MAS­TER OF THE PLAYBOOK

Ex­plore the chal­lenges and high- pace men­tal gym­nas­tics of an Amer­ica’s Cup race through the mind of the Cup’s de­fend­ing tac­ti­cian.

Sailing World - - Contents - BY DAVID SCH­MIDT

Go in­side the head of Or­a­cle Team USA’S Tom Slingsby.

“I DO A LOT OF HOMEWORK an hour be­fore we hit the wa­ter, and then the last 35 min­utes are pretty re­laxed,” says Tom Slingsby, Or­a­cle Team USA’S helms­man, tac­ti­cian and sail­ing team man­ager for the 35th Amer­ica’s Cup de­fense, about his pre-sail­ing rou­tine. Slingsby de­scribes por­ing over weather charts and the lat­est me­te­o­ro­log­i­cal in­for­ma­tion dur­ing these homework ses­sions, con­ducted be­fore a full-crew meet­ing to dis­cuss the day’s big-pic­ture agenda. An in­ner quo­rum con­sist­ing of skip­per Jimmy Sp­ithill, coach Philippe Presti and Slingsby then as­sem­bles. “We come up with dif­fer­ent tac­ti­cal sit­u­a­tions that we might en­counter and what we should ex­pect,” says Slingsby. “It’s a bit of a tech­ni­cal playbook.”

Men­tal de­caf­feina­tion comes next. “I don’t put on head­phones or sit in a cor­ner and men­tally pre­pare or any­thing like that,” says Slingsby, who holds Aus­tralian and U.S. pass­ports, an Olympic gold medal, an Amer­ica’s Cup win and eight world-cham­pi­onship ti­tles. “I like jok­ing with friends, play­ing ta­ble tennis or other games, and not re­ally think­ing of the race. I try to stay as loose as pos­si­ble, and as long as I’ve done my homework, I can get ready to get on the wa­ter and into that en­vi­ron­ment.”

Come dock-out time, how­ever, the highly pro­fes­sional 32-year-old knows that he’s play­ing with sharp edges. Af­ter all, Slingsby was aboard Or­a­cle Team USA’S 72-foot foil­ing cata­ma­ran on that fate­ful day in Oc­to­ber 2012 when the team de­stroyed their first-gen­er­a­tion boat just west of San Fran­cisco’s Golden Gate Bridge while prac­tic­ing for the 34th Amer­ica’s Cup, and his cur­rent job in­volves call­ing the tac­ti­cal shots aboard — and some­times driv­ing — one of the most out­ra­geous wind-driven ma­chines ever crafted.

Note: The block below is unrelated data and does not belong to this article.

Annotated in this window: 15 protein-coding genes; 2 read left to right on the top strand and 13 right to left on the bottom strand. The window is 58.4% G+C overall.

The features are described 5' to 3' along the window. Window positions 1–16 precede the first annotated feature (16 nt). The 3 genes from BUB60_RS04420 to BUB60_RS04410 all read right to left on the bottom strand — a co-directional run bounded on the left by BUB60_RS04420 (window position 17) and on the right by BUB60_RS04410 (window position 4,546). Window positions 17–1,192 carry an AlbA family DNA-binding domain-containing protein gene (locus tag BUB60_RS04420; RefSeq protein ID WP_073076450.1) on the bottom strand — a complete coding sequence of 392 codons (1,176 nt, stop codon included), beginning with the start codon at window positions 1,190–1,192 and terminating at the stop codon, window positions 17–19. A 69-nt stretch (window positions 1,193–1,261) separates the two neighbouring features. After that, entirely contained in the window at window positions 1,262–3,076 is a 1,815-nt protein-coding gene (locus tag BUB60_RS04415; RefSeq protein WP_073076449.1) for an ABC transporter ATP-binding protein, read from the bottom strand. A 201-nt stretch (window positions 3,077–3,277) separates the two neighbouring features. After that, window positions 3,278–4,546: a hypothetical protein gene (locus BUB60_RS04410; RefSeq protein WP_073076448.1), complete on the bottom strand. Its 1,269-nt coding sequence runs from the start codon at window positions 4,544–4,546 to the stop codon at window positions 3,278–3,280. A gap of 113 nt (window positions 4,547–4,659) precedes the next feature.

Even though tag­ging speeds in the low-50s and ex­pe­ri­enc­ing fright­en­ing G-forces while match rac­ing de­fines in­ten­sity, OTUSA’S skip­per and af­ter­guard rely on the team’s com­pre­hen­sive play­books, years of high­level sail­ing ex­pe­ri­ence and — in Slingsby’s case — all senses to en­able them to play grand­mas­ter-level chess while en­dur­ing fire-hose-like saline treat­ments and main­tain­ing a heart rate wor­thy of Tour de France con­tenders. Here he pro­vides us with a look at a hy­po­thet­i­cal race around the Ber­muda race­track from the back of USA 17.

The rules gov­ern­ing the new Amer­ica’s Cup Class boats permit the use of a hy­draulic ac­cu­mu­la­tor — an Amer­ica’s Cup first — that al­lows teams to tap stored en­ergy, rather than re­quir­ing peak mo­ments of grind­ing out­put. This gives Sp­ithill and Kyle Lang­ford, the team’s wing trim­mer, am­ple foil- and wing-trim­ming mus­cle power, but it cre­ates a pres­sure­hun­gry beast that’s sa­ti­ated only when four out of USA 17’ s six-strong crew are ham­mer­ing on their grind­ing pedestals. This high-rpm pow­eren­durance work­out be­gins the mo­ment USA 17 docks out, with Slingsby pulling dou­ble duty on the han­dles while fun­nel­ing crit­i­cal data to Sp­ithill.

“I pro­vide in­for­ma­tion to Jimmy for the start,” says Slingsby, cit­ing top-level data such as burn time, dis­tance to bound­aries and dis­tance to lay­lines as the most mis­sion-crit­i­cal bits of pass-through in­for­ma­tion. “That’s his area [of ex­per­tise]…. He’s go­ing to make the judg­ment calls [on] how we [ap­proach] the other boat — for ex­am­ple, do we back off or do we at­tack?”

When Sp­ithill’s char­ac­ter­is­ti­cally el­bows-out call comes to at­tack, the wheel spins and the tow­er­ing wing­sail loads up, ex­pos­ing the sailors sprint­ing across the nets to some of the sail­ing world’s high­est G-forces. Sp­ithill crosses first, let­ting Slingsby drive USA 17 out of the turn, and then im­me­di­ately as­sumes the new weather helm and foil con­trols.

“The amount of de­ci­sions that the guys have to take … the dif­fer­ent playbook com­bi­na­tions [we use], and the fact that they have to do it all at ex­haus­tion — that’s usu­ally when you’ll make a mis­take, when you’re ei­ther stressed or at ex­haus­tion, and that’s ex­actly what hap­pens sail­ing these boats,” says Sp­ithill. “It’s down to split sec­onds — you can’t just talk about it.”

The start­ing sig­nal flips a meta­phoric light switch aboard USA 17. “We roll into the next phase of the race,” says Slingsby, ex­plain­ing that leader-board po­si­tion of­ten comes down to a con­test of inches (or boatlengths), and that suc­cess­ful mod­ern Amer­ica’s Cup sail­ing is a mat­ter of tran­si­tion­ing be­tween two ob­jec­tives. “Are you at­tack­ing or are you de­fend­ing? We have a dif­fer­ent playbook for each of those sce­nar­ios. [We’re] con­stantly go­ing from one playbook to an­other.

Af­ter USA 17 clears the first turn­ing mark and bears away to­ward the lee­ward gate, the chess game set­tles into a new rhythm. “I try to

“WHEN YOU GO INTO A HIGH- SPEED BEAR- AWAY, IT ’ S L IKE A SL INGSHOT. YOU’RE H IT TING 42, 43 KNOTS ON THE REACH­ING LEG, AND THEN YOU MIGHT GET UP TO 46 KNOTS, AND [ WITH] THE AMOUNT OF CAVITATION AT THAT POINT — THE WHOL E BOAT IS SHAK­ING AND SHUDDERING — FOR SURE, YOU’RE ON EDGE, BE­CAUSE IF A FOIL BREAKS AT THAT SPEED, IT ’ S PRET TY CAT­A­STROPHIC.”